The Louisiana Supreme Court denied the request of a Louisiana man to have his sentence overturned after he stole hedge clippers more than 20 years ago.
The 62-year-old Fair Wayne Bryant was convicted on one count of attempted simple burglary in 1997, after prosecutors pursued life sentence in the case – a penalty permissible under the state’s habitual offender law.
Bryant appealed to the Second Circuit Court of Louisiana in 2018 with his attorney, Peggy Sullivan, who wrote that Bryant “contends that his life sentence is unconstitutionally harsh and excessive.”
However, the state Supreme Court disagreed last week, with five justices choosing to uphold the life sentence without offering written rulings to explain their decisions.
Chief Justice Bernette Johnson, the sole dissenter in the court’s decision, wrote that Bryant’s sentence is “excessive and disproportionate to the offense,” and that keeping him imprisoned is costing the state a lot of money.
“Since his conviction in 1997, Mr. Bryant’s incarceration has cost Louisiana taxpayers approximately $518,667,” Johnson wrote.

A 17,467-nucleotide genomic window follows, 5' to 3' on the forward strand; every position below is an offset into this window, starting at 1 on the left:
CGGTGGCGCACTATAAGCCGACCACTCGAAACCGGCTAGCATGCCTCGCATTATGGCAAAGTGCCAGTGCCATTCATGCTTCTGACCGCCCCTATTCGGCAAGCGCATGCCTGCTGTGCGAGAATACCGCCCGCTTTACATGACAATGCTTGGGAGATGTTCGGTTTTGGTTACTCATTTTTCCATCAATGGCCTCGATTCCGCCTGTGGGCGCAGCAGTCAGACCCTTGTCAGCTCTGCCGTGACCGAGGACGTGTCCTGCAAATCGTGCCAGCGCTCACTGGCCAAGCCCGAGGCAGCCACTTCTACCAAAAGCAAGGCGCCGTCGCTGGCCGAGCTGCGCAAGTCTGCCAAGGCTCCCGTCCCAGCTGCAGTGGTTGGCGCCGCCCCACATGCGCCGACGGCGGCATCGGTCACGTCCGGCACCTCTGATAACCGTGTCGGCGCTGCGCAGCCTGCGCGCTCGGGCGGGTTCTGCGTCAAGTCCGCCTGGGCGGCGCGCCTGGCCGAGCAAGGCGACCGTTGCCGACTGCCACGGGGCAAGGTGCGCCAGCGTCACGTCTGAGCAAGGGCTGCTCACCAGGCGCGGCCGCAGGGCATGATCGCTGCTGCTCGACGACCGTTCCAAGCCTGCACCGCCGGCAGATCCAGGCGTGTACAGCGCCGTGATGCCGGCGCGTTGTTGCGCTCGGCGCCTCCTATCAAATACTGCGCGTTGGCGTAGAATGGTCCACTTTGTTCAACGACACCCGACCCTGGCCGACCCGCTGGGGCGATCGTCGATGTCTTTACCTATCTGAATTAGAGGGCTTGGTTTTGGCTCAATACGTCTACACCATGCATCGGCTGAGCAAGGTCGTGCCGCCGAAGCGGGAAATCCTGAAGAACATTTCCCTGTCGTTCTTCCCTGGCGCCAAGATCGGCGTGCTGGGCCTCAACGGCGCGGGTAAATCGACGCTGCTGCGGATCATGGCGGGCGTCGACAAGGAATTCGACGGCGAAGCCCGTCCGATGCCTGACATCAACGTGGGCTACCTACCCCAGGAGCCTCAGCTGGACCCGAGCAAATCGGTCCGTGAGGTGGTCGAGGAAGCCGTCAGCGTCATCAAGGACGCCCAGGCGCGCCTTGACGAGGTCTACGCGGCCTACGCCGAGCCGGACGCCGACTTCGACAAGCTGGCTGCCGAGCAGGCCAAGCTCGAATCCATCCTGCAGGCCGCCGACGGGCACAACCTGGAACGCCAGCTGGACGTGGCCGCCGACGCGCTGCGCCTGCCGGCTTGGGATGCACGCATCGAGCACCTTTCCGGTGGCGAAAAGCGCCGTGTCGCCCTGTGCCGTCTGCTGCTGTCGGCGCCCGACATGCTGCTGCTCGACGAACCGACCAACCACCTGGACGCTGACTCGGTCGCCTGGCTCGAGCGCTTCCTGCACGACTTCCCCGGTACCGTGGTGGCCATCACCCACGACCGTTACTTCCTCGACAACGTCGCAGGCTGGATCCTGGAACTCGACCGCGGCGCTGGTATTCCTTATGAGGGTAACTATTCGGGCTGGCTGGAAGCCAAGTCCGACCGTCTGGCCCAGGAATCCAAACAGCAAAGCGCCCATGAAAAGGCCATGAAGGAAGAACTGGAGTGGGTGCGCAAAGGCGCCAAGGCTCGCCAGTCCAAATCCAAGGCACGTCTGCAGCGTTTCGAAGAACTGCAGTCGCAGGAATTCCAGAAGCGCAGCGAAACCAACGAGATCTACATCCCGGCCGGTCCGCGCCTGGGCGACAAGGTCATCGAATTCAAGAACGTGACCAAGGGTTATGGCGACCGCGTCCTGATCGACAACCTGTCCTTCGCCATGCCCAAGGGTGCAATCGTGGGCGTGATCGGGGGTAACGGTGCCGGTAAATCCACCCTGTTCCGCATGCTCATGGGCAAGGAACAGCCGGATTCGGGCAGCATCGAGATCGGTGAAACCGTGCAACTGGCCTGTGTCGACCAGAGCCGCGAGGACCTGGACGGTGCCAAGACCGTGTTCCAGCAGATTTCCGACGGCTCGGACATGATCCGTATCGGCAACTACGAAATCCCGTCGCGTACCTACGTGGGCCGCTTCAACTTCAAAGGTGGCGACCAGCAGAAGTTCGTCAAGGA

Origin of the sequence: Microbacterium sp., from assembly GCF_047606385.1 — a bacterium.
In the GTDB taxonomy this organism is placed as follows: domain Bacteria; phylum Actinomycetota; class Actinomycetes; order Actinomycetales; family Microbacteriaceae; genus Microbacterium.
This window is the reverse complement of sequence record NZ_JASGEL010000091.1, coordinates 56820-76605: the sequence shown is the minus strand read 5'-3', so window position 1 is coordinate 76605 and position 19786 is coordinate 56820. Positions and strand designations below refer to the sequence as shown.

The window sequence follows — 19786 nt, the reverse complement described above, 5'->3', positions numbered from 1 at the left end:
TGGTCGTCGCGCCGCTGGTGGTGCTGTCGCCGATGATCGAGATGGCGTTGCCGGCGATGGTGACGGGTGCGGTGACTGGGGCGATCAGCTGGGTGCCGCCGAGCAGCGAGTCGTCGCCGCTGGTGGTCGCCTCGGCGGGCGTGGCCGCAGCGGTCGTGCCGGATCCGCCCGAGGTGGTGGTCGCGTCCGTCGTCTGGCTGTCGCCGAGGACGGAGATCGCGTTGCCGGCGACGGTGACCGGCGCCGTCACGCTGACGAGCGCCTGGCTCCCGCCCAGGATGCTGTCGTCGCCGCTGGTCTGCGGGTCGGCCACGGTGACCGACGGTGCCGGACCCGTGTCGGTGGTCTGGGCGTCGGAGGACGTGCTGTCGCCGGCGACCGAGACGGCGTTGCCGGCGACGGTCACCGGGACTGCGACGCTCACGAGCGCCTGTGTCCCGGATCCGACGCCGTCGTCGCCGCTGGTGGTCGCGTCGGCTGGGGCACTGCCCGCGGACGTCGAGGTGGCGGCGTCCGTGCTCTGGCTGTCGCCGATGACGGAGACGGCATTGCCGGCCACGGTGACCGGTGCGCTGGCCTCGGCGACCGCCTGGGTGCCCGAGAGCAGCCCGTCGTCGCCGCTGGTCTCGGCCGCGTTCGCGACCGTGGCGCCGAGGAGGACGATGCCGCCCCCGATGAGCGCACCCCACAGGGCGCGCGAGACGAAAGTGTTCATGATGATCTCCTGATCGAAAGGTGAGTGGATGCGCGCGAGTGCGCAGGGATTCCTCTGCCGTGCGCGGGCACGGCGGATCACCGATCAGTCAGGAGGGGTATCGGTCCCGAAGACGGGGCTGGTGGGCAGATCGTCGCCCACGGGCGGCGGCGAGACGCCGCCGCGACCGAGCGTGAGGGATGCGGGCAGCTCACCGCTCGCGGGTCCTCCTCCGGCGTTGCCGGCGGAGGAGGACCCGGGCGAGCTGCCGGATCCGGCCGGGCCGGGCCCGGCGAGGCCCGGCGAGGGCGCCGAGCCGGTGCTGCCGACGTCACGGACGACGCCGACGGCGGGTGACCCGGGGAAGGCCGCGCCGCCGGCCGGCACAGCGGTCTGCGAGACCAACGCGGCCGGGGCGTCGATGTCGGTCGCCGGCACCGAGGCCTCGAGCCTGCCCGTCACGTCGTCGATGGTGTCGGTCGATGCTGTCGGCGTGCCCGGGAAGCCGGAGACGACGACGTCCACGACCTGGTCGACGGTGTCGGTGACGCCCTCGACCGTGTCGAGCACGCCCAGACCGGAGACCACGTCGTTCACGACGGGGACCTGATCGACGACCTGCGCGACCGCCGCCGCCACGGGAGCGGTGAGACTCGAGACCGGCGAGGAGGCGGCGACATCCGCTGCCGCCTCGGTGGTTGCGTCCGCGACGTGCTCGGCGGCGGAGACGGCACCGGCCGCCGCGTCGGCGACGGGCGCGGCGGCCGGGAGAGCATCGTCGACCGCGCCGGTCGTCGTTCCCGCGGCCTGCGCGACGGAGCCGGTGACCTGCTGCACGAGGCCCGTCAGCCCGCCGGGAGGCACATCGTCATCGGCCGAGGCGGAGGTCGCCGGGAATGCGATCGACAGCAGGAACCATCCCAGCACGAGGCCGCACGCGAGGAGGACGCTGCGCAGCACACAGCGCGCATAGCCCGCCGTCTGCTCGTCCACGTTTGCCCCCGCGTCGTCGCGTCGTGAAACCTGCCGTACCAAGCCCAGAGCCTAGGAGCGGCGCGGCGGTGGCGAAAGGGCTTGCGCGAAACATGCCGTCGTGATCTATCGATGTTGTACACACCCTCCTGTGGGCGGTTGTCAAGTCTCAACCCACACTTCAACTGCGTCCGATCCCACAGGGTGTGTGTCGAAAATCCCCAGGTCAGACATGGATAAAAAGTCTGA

“Arrested at 38, Mr. Bryant has already spent nearly 23 years in prison and is now over 60 years old. If he lives another 20 years, Louisiana taxpayers will have paid almost one million dollars to punish Mr. Bryant for his failed effort to steal a set of hedge clippers.”
“Each of these crimes was an effort to steal something. Such petty theft is frequently driven by the ravages of poverty or addiction, and often both,” she added.
“It is cruel and unusual to impose a sentence of life in prison at hard labor for the criminal behavior which is most often caused by poverty or addiction.
Bryant’s four prior convictions include an attempted armed robbery in 1979 – wherein he was sentenced to 10 years hard labor – possession of stolen property in 1987, attempted forgery of a $150 check in 1989 and burglary of a house in 1992.